Birthplace of democracy

in GEMS3 years ago

Aussies are a reasonably well-behaved bunch, mostly. There’s no populace-uprisings, no overthrowing the government, although a few (millions) of us have probably wanted to, and we’re not a particularly warlike people.

Southern Cross flag flying over a monument placed at the Eureka Stockade site in Ballarat, Victoria.

We get upset about things though: When the corner store runs out of our favourite pie Villi’s Goulash pie for me...Just for the record, the power goes out and the TV shuts off during the football or State of Origin and maybe when someone eats the last of the Fruchocs. (That's a South Australian thing).

Maybe that’s a slight exaggeration, or trivialisation, of what riles us up but overall we’re a pretty passive, fun loving bunch. Having said that, there was a time in our history when we rose up to stake our claim and revolt against our oppressors, the bloody British.

December 3, 1854 was the day and Ballarat, Victoria was the place.

Ballarat was essentially a huge gold mine. Thousands of people worked the goldfields over individual claims, around 150,000, miners and families from British immigrants, Americans, French, Italians, Polish, Hungarians and Germans and about 40,000 Chinese as well. Talk about Australia being multi-cultural huh? Seems it’s in our DNA!

In 1854 Australia was a British colony and subject to her rule and governance. And there, my friends, was the issue.

The government needed a way to tax the miners so came up with Miners Licenses. It was a simple way to tax the miners whether their claim was successful or not. A good scam for the Government, not so good for those miners whose claims were not as successful as their peers.

Times were tough and people began to struggle to pay for their license. Inevitably there was strife.

In November 1854 a license-burning was organised and a flag was unveiled, the Southern Cross which was known as the Eureka Flag at the time.

I have had the privilege to have seen the actual flag, the original one, displayed at Eureka Stockade in Ballarat which has been lovingly preserved. (That preservation is an interesting story in itself.)

The Southern Cross has become an iconic symbol in Australia all these years later but at the time it was not well-received by the Government and neither was the burning of licenses.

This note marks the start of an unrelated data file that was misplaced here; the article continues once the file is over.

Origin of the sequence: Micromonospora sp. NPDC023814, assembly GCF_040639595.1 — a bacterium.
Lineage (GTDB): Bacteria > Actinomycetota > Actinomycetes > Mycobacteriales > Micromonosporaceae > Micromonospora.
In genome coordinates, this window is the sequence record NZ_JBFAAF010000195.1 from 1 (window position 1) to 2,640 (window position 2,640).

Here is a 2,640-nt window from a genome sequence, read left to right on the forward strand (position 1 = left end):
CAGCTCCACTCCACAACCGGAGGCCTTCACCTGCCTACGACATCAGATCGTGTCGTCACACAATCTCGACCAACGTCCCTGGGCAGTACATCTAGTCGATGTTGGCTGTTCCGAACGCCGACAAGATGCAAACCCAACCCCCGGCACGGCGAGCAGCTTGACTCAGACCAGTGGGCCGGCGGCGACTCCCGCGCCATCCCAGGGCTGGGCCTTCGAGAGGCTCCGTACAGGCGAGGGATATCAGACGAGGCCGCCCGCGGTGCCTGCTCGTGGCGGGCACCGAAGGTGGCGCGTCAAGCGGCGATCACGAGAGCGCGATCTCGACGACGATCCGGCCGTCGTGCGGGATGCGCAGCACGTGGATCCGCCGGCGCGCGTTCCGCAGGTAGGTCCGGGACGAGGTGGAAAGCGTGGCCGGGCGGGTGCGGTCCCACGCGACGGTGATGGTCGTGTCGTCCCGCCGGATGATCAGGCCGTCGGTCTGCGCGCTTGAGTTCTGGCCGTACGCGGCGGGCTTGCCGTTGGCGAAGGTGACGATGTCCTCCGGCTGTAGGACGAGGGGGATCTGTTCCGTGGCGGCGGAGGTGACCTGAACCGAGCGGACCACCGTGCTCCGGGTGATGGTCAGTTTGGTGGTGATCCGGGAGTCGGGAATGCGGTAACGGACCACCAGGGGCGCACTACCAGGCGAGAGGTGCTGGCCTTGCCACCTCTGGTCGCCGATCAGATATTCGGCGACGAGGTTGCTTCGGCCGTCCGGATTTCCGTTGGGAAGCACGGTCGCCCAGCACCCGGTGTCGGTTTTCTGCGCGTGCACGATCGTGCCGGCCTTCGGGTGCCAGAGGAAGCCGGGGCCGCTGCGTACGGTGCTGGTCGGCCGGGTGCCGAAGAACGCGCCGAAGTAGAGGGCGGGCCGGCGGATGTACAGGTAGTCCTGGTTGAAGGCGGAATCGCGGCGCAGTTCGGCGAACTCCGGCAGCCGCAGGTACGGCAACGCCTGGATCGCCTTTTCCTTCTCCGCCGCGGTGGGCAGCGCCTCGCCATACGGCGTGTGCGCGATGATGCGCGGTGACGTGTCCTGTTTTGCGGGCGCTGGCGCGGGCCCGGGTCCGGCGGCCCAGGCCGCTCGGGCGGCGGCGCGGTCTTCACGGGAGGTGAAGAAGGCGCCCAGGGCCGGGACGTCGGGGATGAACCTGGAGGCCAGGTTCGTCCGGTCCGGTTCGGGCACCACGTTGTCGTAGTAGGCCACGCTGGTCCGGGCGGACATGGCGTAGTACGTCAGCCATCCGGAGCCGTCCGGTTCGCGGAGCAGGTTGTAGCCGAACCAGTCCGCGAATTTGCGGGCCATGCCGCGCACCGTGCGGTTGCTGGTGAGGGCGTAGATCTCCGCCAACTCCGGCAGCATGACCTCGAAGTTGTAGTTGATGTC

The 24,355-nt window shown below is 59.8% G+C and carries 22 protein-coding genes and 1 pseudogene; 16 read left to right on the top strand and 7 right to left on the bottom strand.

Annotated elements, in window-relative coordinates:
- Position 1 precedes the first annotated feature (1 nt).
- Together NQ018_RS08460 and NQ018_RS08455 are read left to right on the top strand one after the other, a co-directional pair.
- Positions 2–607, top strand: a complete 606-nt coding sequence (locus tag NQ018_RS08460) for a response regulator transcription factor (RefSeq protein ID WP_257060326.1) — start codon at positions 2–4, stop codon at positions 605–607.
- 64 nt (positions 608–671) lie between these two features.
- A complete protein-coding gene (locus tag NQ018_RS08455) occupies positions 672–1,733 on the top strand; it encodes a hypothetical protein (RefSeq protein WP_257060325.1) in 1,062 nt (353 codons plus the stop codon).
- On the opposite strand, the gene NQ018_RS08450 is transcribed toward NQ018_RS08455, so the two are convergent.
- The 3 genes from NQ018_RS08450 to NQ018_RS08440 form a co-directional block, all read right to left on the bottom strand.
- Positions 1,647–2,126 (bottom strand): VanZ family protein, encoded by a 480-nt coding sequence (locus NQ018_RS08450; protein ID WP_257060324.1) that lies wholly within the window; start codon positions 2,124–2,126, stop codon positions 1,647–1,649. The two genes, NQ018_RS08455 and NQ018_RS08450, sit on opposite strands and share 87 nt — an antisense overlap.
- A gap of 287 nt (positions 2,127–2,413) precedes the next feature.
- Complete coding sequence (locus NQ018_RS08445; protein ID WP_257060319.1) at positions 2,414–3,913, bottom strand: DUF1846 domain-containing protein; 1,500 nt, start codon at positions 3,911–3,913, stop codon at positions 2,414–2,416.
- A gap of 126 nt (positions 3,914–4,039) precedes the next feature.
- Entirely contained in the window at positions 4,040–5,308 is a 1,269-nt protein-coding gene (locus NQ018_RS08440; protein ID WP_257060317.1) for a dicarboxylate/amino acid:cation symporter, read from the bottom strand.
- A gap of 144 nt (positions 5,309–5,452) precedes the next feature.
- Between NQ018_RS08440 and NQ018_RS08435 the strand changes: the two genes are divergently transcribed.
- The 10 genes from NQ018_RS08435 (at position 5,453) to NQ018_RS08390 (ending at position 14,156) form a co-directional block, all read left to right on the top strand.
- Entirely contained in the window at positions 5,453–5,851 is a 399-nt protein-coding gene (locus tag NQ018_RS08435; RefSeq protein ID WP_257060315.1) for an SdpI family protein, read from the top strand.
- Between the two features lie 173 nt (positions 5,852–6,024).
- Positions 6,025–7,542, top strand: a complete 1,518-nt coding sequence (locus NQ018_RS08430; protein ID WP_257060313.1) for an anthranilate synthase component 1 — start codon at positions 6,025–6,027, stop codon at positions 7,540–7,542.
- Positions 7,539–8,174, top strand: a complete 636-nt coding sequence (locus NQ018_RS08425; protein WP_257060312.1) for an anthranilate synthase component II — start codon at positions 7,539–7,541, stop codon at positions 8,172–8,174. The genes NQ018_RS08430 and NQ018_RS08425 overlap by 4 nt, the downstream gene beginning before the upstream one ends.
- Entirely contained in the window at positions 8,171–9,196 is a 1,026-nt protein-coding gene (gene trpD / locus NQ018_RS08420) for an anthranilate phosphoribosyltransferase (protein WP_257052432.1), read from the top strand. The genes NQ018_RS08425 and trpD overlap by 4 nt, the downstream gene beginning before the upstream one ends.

A group of miners marched over to the Eureka diggings after another license burning had occurred and encircled about an acre-sized area using wood, planks, trees and pretty much anything they could find to barricade the area. It was henceforth known as the Stockade.

Eureka Stockade was manned by about 500 men who had also begun to gather guns and forged pikes to defend the Stockade against the government troops whom they knew would move to quell the civil unrest.

Early morning December 3 found the Stockade under attack by the 12th and 40th regiment in support of the Police Troopers. src

A pitched battle ensued and in a scant 20 minutes 22 diggers and 5 troops were killed. The victor? The Government. The flag was retained a a souvenir (fortunately) and martial law was imposed.

Trials were held but all thirteen of the diggers were acquitted. All of the demands of the diggers were met and the rest, as they say, is history.

The actual flag as preserved and displayed in Ballarat. It is quite large at 2.6m × 4m (8.5' × 13.1')

Obviously the above is not a full historical account however I wanted to offer a taste of it and urge travellers from abroad, and Australian’s, to visit Ballarat to learn some more about the beginnings of the Australian democracy.

Some say it was the birthplace of Australian Democracy and maybe it was. What is certain though, is that the Southern Cross has been adopted as a symbol of protest by various groups and a source of great pride by others here in Australia.

A visit to Ballarat (about 90 minutes from Melbourne) will not disappoint. You can learn more about Ballarat here. There is an excellent museum and visitor centre at the site of the Eureka Stockade including a cafe. Ballarat is an excellent place to spend a couple days immersing oneself in the gold mining history of the region.

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